Bengtsson, M.
    Department of Clinical Immunology, University Hospital, Uppsala, Sweden.
    Gruber, A.
    Department of Hematology, Karolinska Hospital, Stockholm, Sweden.
    Fornander, T.
    Department of Oncology, Södersjukhuset,, Stockholm, Sweden.
    Petterson-Skold, D.
    Petterson-Sköld, D., Department of Oncology, Danderyd Hospital, Stockholm, Sweden.
    Lofvenberg, E.
    Löfvenberg, E., Department of Hematology, University Hospital, Umeå, Sweden.
    Villman, K.
    Department of Oncology, Örebro Hospital, Örebro, Sweden.
    Karlsson, Katarina
    Linköpings universitet, Hälsouniversitetet. Linköpings universitet, Institutionen för medicin och hälsa, Omvårdnad.
    Hultborn, R.
    Department of Oncology, Sahlgrenska Hospital, Göteborg, Sweden.
    Ottoson, S.
    Department of Oncology, Sahlgrenska Hospital, Göteborg, Sweden.
    Mattson, J.
    Department of Surgery, Sahlgrenska Hospital, Göteborg, Sweden.
    Jansson, S.
    Department of Surgery, Sahlgrenska Hospital, Göteborg, Sweden.
    Braide, I.
    Department of Hematology, Sahlgrenska Hospital, Göteborg, Sweden.
    Carlsson, G.
    Department of Oncology, Östra Hospital, Göteborg, Sweden.
    Rodjer, S.
    Rödjer, S., Department of Hematology, Östra Hospital, Göteborg, Sweden.
    Sallerfors, B.
    Department of Hematology, University Hospital, Lund, Sweden.
    Ahlgren, J.
    Department of Oncology, Gävle Hospital, Gävle, Sweden.
    Gawelin, A.
    Department of Oncology, Gävle Hospital, Gävle, Sweden.
    Solderberg, M.
    Sölderberg, M., Department of Oncology, Karlstad Hospital, Karlstad, Sweden.
    Hansen, J.
    Department of Oncology, Västerås Hospital, Västerås, Sweden.
    Stenstam, B.
    Department of Oncology, Mälarsjukhuset, Eskilstuna, Sweden.
    Svensson, J.-H.
    Mälarsjukhuset Eskilstuna of Oncology, Borås Hospital, Borås, Sweden.
    Norberg, B.
    Department of Oncology, Ryhov Hospital, Jönköping, Sweden.
    Kvalheim, G.
    Department of Medicine, The Norwegian Radiumhospital, Oslo, Norway.
    Sommer, H.H.
    Department of Oncology, Ullevål Hospital, Oslo, Norway.
    Tangen, J.M.
    Department of Hematology, Ullevål Hospital, Oslo, Norway.
    Lundgren, S.
    Department of Oncology, Regional Hospital, Trondheim, Norway.
    Remes, K.
    Department of Internal Medicine, University Hospital, Turku, Finland.
    Lehtinen, M.
    Department of Clinical Chemistry, Division of Hematology, University Hospital, Tampere, Finland.
    Koivinen, E.
    Department of Clinical Chemistry, Division of Hematology, University Hospital, Tampere, Finland.
    Turpeenniemi-Hujanen, T.
    Department of Oncology, Oulu University Hospital, Oulu, Finland.
    Kuittinen, O.
    Department of Oncology, Oulu University Hospital, Oulu, Finland.
    Voutilainen, L.
    Department of Oncology, Kuopio University Hospital, Kuopio, Finland.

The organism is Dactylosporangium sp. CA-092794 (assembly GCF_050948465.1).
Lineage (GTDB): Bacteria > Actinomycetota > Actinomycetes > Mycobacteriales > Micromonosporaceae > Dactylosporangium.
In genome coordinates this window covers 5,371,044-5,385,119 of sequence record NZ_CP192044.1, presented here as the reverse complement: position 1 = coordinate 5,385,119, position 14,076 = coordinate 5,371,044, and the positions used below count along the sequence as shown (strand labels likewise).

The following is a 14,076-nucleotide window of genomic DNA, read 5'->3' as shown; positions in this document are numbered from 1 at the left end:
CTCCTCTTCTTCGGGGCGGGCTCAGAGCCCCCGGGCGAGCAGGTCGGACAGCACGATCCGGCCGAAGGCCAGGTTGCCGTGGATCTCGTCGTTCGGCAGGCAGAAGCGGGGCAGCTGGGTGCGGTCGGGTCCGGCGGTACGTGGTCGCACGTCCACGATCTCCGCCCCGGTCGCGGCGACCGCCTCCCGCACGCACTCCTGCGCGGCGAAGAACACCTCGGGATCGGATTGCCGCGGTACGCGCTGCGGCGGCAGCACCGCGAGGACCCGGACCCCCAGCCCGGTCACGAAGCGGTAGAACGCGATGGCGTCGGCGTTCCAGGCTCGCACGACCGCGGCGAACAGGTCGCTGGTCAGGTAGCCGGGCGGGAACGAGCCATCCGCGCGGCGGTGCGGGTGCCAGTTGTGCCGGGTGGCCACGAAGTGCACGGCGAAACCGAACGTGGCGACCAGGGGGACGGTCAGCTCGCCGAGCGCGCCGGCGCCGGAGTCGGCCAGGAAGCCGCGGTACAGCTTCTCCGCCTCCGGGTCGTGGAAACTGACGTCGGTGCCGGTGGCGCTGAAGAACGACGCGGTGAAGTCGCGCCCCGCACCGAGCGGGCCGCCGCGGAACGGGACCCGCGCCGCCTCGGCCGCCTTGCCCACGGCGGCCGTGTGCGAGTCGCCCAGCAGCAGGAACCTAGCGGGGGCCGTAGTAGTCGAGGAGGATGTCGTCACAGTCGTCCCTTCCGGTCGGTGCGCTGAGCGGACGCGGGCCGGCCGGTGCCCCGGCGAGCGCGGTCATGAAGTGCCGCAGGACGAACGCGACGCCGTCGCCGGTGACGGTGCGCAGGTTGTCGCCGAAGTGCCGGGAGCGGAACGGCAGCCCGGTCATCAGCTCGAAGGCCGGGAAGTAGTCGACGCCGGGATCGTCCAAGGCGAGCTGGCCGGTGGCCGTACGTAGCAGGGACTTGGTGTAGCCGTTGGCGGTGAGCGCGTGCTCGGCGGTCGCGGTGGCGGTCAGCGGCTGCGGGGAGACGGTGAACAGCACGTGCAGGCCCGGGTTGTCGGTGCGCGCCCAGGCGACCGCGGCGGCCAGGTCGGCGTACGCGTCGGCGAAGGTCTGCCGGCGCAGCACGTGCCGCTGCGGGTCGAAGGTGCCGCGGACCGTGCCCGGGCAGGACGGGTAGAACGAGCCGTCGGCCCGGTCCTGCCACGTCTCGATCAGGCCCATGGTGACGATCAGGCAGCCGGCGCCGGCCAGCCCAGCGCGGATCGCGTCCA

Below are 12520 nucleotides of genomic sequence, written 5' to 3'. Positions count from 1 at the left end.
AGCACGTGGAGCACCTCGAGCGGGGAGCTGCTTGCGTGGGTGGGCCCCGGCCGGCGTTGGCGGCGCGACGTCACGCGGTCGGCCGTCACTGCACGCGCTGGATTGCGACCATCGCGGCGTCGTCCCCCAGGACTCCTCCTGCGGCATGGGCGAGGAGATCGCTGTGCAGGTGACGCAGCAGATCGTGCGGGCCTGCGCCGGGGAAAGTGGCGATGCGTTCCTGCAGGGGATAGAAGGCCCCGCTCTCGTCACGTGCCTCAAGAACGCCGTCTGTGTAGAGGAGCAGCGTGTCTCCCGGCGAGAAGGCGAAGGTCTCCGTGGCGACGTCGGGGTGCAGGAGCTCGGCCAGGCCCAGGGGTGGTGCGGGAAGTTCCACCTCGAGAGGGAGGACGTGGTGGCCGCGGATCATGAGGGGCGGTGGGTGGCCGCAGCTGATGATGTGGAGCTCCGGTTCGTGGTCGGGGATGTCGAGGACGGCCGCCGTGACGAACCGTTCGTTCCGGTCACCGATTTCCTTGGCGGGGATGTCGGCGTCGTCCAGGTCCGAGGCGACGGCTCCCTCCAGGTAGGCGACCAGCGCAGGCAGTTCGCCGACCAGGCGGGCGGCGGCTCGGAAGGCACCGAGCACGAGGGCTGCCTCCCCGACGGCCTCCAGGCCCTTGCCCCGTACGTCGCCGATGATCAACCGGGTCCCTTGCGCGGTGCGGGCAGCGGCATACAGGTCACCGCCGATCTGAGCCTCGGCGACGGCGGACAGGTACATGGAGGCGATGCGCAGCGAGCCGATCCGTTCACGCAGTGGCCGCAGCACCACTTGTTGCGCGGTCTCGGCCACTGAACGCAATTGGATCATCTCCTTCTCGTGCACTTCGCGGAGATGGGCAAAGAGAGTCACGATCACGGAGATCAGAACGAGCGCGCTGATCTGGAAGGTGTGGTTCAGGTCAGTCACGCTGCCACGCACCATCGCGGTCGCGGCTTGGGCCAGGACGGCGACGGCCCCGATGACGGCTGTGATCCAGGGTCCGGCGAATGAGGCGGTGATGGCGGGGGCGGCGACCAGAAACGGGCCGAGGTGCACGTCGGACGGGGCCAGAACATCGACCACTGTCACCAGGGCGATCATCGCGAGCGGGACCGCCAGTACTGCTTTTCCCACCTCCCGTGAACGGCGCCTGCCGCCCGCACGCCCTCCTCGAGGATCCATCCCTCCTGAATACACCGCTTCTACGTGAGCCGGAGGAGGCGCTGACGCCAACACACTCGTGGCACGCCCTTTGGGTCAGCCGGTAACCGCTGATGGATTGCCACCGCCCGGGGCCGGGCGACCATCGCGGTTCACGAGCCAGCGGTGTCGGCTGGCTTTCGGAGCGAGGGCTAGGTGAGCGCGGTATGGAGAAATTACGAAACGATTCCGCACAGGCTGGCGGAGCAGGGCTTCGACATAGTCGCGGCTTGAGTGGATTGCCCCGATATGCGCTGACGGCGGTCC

Mirza, M.R.
    Department of Oncology, University Hospital, Odense, Denmark.
    Rose, C.
    Department of Oncology, University Hospital, Odense, Denmark.
    Long-term follow-up of the SBG 9401 study comparing tailored FEC-based therapy versus marrow-supported high-dose therapy2007Ingår i: Annals of Oncology, ISSN 0923-7534, E-ISSN 1569-8041, Vol. 18, nr 4, s. 694-700Artikel i tidskrift (Refereegranskat)
    Abstract [en]

    Background: The purpose was to investigate adjuvant marrow-supportive high-dose chemotherapy compared with an equitoxicity-tailored comparator arm. Patients and methods: Five hundred and twenty-five women below theage of 60 years with operated high-risk primary breast cancer were randomised to nine cycles of granulocyte colony-stimulating factor supported and individually tailored FEC (5-fluorouracil, epirubicin, cyclophosphamide), (n = 251) or standard FEC followed by marrow-supported high-dose therapy with CTCb (cyclophosphamide, thiotepa, carboplatin) therapy (n = 274), followed by locoregional radiotherapy and tamoxifen for 5 years. Results: There were 104 breast cancer relapses in the tailored FEC group versus 139 in the CTCb group (double triangular method by Whitehead, P = 0.046), with a median follow-up of all included patients of 60.8 months. The event-free survival demonstrated 121 and 150 events in the tailored FEC- and CTCb group, respectively [P = 0.074, hazard ratio (HR) 0.804, 95% confidence interval (CI) 0.633-1.022]. Ten patients in the tailored FEC regimen developed acute myeloid leukaemia (AML)/myelodysplasia (MDS). One hundred deaths occurred in the tailored FEC group and 121 in the CTCb group (P = 0.287, HR 0.866, 95% CI 0.665-1.129). Conclusion: The update of this study shows an improved outcome linked to the tailored FEC treatment in relation to breast cancer relapse, but also an increased incidence of AML/MDS. © 2007 Oxford University Press.